After following the path of the marching tortillas with our eyes, we finally figured out their destination. A second machine behind the first was spitting them out and a young man was peeling each one off and piling them high.

After strolling through the little art market across the street, we moved farther into the village to Plaza Hidalgo, which joined onto Jardin Centenario. Enormous event tents and screens were being erected, blocking some of the views. Even with the disruptions, there was still a festive atmosphere in the whole area. We were there on a Saturday, which likely contributed to this (we had seen warnings about avoiding Sundays due to the crowds). All around the plaza and gardens are restaurants, cafes, churrorias (churro shops), and panaderias (bakeries). Even the plaza right in front of the main historic church (Iglesia de San Juan Bautista) was filled with merriment.

The focal point of Jardin Centenario is the Fuente de Los Coyotes, coyotes having a connection to the town’s name and Aztec history.

After eating at one of the restaurants, we wandered through the surrounding neighbourhoods and were quite taken with the beautiful streets and homes.

Before catching an Uber back to Roma Norte and our AirBnB, we had to stop at the panadería on the corner across from Plaza Hidalgo. As big and beautiful as it was, there are just so many amazing panaderías throughout the city, that it really wasn’t that special.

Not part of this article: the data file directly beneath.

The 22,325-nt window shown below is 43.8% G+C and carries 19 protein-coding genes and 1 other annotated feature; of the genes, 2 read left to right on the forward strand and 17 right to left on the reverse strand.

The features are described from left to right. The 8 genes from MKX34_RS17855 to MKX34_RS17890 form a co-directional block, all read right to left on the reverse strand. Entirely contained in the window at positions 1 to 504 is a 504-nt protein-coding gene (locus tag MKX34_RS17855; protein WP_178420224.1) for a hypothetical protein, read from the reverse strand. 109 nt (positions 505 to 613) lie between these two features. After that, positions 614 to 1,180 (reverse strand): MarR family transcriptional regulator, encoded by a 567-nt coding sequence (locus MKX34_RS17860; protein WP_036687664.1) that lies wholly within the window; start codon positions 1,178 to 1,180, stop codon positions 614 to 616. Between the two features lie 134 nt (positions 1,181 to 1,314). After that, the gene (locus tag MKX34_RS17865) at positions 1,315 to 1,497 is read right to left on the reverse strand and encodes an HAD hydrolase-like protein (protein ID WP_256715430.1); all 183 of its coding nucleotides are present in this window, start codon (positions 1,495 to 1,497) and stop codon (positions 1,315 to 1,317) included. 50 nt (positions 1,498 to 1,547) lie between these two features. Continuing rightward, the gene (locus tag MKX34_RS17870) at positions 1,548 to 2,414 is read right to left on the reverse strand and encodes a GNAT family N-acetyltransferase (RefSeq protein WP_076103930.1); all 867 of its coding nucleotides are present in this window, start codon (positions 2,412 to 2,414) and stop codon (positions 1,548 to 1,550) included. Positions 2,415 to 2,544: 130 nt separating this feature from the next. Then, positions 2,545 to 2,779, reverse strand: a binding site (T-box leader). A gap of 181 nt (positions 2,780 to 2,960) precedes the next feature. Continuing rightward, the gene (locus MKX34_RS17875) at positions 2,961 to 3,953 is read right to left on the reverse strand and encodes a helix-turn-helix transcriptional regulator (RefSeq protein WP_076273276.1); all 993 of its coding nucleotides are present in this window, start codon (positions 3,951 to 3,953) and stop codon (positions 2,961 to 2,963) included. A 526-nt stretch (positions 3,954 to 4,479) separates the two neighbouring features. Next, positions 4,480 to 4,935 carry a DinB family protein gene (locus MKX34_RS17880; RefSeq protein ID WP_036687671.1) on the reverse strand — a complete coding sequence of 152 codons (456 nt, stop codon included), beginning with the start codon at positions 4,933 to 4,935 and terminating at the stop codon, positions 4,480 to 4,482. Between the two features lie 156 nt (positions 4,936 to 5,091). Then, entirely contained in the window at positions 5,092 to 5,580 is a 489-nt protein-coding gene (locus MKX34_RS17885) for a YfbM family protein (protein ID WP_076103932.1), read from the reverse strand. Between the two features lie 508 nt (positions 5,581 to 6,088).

Our final day in the city was a Sunday, when one of the main roads, La Reforma, is closed to car traffic for six hours in favour of bicycles. We thought we would pick up Ecobici bikes and join in (if there were bikes available), but we decided instead to walk the route to give us more flexibility to stop and gawk. (Surprisingly, there were plenty of bikes available at many bike stations along the way.)

We still had one more thing we wanted to check out, so we continued walking into Chapultapec Park, a park that we had visited a few days before. What we didn’t realize is that there are two parts to this park so the park that we thought was huge, turned out to be almost twice that size.

When we got to the entrance of the first section, just below the castle, yet another big event was in progress. The exhibits were sophisticated and large, and people of all ages were playing games and having fun learning how to better handle their finances.

We walked several kilometres to the other section of the park and finally reached our target. Fuente de Tlaloc (god of rain) is another Diego Rivera piece, which he created as part of a project, begun in 1952, to improve the city’s water system.

Other than a few stops for tacos and margaritas, we were done with Mexico City. We will be back again in a couple months as this is from where we will depart the country, but we’re not sure if we’ll have the time nor inclination to spend more time exploring. We found this city to be really interesting, full of sites to check out, and easy to get around with Uber, the Metro, Ecobici and our feet. It is definitely worth several days’ visit should you have a chance.